"Acquiring a book in digital format is all about right of use"

By April 19, 2014
digital libraries

Digital technology is having difficulty getting up and running at public lending libraries. This is because the catalogue is generally skimpy and there is neither a clear legal framework for borrowing digital works nor an established business model for publishers.

Joint interview with Nicolas Gary, Head of publication at Actualitte.com, a French online window on the publishing world, and Benoît Epron, Head of Research at ENSSIB, the French National School of Information Science and Librarianship. L’Atelier spoke to them on the sidelines of the recording of a ‘L’Atelier numérique’ (L’Atelier Digital) TV broadcast.

Have traditional libraries now passed a turning point as regards digital?

Benoît Epron: I’m not sure that we can really talk about a turning point. I would rather describe it as a continuum in which libraries have been getting to grips with incorporating digital technology at various levels over the last few years.

Rather than a turning point, I would say that the library is evolving with its readers, adapting to the reading habits of its members.

Is it feasible to shift to all-digital?

Benoît Epron: I don’t think we ought to see things in terms of replacing the current situation with another, future situation. Today the world of books has its paper side, its analogue approach and its digital practices. The modern lending library meets this diverse range of habits quite well, offering both traditional paper-based reading material and digital format content for what is now a growing digital readership.

Nicolas Gary: Lending out e-book readers to library members is an excellent initiative. This works especially well with senior citizens, who can no longer manage to read the rather small print of paperback formats. Offering them this type of equipment helps to keep them in touch with books.

What about the publishers? Has the awaited marriage between libraries, publishers and digital been consummated yet?

Nicolas Gary: Well, you know, when there are three people in a marriage it’s sure to go badly for one of them. The job of a librarian is to recommend books to read, to guide people to discover works they don’t yet know, but when it comes to works in digital format this role is more or less non-existent. There’s no catalogue, no service, no offering. These days we have at a public library perhaps 1,000 comic books in digital format and a catalogue of several thousand novels, a large proportion of which are already in the public domain. If the job is to help readers find new works, well that’s quite simply impossible in the digital domain.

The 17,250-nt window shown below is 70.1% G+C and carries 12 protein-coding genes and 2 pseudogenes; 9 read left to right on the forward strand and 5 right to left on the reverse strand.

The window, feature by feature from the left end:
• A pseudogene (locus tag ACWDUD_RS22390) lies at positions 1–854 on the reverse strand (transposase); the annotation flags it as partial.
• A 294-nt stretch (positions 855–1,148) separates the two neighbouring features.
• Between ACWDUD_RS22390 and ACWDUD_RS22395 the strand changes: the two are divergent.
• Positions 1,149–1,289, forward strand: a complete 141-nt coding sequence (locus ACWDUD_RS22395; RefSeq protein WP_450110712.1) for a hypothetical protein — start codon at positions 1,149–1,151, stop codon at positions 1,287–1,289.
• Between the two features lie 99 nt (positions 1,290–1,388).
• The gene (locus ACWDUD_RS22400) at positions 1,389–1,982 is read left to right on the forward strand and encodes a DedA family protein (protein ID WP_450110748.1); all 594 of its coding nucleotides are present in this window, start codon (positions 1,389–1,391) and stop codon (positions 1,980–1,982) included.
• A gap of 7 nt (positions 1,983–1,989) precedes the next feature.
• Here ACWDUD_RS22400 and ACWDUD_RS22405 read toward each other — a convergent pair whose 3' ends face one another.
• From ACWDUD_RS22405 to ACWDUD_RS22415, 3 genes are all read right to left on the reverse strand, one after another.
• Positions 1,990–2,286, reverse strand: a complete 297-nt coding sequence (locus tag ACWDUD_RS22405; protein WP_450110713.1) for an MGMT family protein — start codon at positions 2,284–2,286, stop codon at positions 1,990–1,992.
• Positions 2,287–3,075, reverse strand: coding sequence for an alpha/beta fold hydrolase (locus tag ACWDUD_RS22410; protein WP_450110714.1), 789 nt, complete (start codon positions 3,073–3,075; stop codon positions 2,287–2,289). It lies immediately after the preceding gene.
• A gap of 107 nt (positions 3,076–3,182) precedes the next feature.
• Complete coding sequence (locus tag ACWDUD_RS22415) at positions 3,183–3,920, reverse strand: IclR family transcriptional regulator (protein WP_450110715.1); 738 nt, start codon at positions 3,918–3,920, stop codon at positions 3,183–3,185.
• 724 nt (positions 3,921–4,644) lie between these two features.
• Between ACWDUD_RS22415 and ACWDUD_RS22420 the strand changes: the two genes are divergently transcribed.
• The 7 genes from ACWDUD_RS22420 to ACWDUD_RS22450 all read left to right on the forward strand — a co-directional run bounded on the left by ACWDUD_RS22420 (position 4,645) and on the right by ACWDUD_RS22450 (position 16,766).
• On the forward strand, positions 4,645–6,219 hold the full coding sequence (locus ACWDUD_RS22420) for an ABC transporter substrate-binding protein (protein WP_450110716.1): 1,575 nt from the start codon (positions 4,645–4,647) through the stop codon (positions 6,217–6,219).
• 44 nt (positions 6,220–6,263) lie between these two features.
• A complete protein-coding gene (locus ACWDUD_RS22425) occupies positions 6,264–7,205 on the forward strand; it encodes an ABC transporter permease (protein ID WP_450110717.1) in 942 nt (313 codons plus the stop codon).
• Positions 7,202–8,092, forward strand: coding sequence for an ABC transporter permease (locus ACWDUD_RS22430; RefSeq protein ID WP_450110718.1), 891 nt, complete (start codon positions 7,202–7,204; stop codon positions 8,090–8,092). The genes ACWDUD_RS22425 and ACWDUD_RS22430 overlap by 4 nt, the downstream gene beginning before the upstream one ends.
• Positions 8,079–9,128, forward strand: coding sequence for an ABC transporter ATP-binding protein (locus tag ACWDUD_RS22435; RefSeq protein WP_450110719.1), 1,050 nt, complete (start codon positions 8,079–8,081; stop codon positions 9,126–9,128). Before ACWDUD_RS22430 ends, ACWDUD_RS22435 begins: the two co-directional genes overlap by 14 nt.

Benoît Epron: The problem facing lending libraries today is to how to acquire e-books before it can even think about making them available to its readers.

Why is that?

Benoît Epron: Well you don’t acquire a digital book in the same way that you acquire a book in paper format. Acquiring a book in digital format is all about right of use. Every publishing company has its own approach and its own terms and conditions. But it’s difficult for a library to explain to its members that the book is only available to read right here, or remotely, via streaming or only in downloaded form. Today the right to borrow a book in paper format is set out in a clear legal framework, through specific legislation, while borrowing an e-book comes under the commercial contract between the library and the publisher.

In that case we really do need Digital Rights Management, then?

Nicolas Gary: Well, this is perhaps the first time ever that DRM will actually make sense. We could, for example offer DRM-protected chronodegradable eBooks – i.e. the digital text disappears after a defined period of time. But there’s still the question of the business model. Books in paper format become worn with use, whereas those in digital format don’t. Publishers these days are rather schizophrenic on this issue, always saying they’re worried about their business model. With a paper format book, it isn’t the publisher who deals directly with the library, it’s the bookseller. When the book is sold, the publisher and the author get a cut. This process is well-oiled, very smooth. But when it comes to digital this process simply doesn’t exist. And if publishing houses don’t know how they’re going to get paid, or how they can reward the authors, then they would simply prefer not to bother with such a setup.  

What about the librarian? Doesn’t all this spell the end of his/her job? If tomorrow there were a local municipal iTunes which allowed everyone to download anything they wanted, there would no longer be any need to go to a bricks-and-mortar library.

Nicolas Gary: I could quote you some research from the United States here giving clear examples of people who frequent libraries when they could just as easily borrow e-books from home. Why go over to the library? Simply because at the end of the day there is this recommendation culture, the same way you go to a bookshop to get ideas, new offers and suggestions.



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